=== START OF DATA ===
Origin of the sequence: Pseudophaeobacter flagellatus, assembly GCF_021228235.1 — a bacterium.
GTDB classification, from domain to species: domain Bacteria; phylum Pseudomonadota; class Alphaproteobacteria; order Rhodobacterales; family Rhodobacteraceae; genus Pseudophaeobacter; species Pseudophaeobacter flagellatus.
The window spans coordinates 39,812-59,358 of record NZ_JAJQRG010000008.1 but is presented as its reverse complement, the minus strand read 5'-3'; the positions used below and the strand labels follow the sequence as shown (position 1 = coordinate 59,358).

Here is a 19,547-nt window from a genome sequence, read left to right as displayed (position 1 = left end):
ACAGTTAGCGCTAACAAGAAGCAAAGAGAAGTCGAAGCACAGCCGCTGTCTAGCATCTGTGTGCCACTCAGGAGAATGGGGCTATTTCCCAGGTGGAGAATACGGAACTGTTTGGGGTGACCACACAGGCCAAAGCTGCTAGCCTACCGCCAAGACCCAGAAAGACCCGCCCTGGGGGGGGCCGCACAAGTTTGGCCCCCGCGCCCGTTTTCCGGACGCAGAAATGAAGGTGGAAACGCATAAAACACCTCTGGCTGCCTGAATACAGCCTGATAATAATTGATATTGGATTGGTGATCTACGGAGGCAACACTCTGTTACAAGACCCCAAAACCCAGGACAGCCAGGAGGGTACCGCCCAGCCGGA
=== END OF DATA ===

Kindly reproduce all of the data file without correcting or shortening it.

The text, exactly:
Origin of the sequence: Pseudophaeobacter flagellatus, assembly GCF_021228235.1 — a bacterium.
GTDB classification, from domain to species: domain Bacteria; phylum Pseudomonadota; class Alphaproteobacteria; order Rhodobacterales; family Rhodobacteraceae; genus Pseudophaeobacter; species Pseudophaeobacter flagellatus.
The window spans coordinates 39,812-59,358 of record NZ_JAJQRG010000008.1 but is presented as its reverse complement, the minus strand read 5'-3'; the positions used below and the strand labels follow the sequence as shown (position 1 = coordinate 59,358).

Here is a 19,547-nt window from a genome sequence, read left to right as displayed (position 1 = left end):
ACAGTTAGCGCTAACAAGAAGCAAAGAGAAGTCGAAGCACAGCCGCTGTCTAGCATCTGTGTGCCACTCAGGAGAATGGGGCTATTTCCCAGGTGGAGAATACGGAACTGTTTGGGGTGACCACACAGGCCAAAGCTGCTAGCCTACCGCCAAGACCCAGAAAGACCCGCCCTGGGGGGGGCCGCACAAGTTTGGCCCCCGCGCCCGTTTTCCGGACGCAGAAATGAAGGTGGAAACGCATAAAACACCTCTGGCTGCCTGAATACAGCCTGATAATAATTGATATTGGATTGGTGATCTACGGAGGCAACACTCTGTTACAAGACCCCAAAACCCAGGACAGCCAGGAGGGTACCGCCCAGCCGGA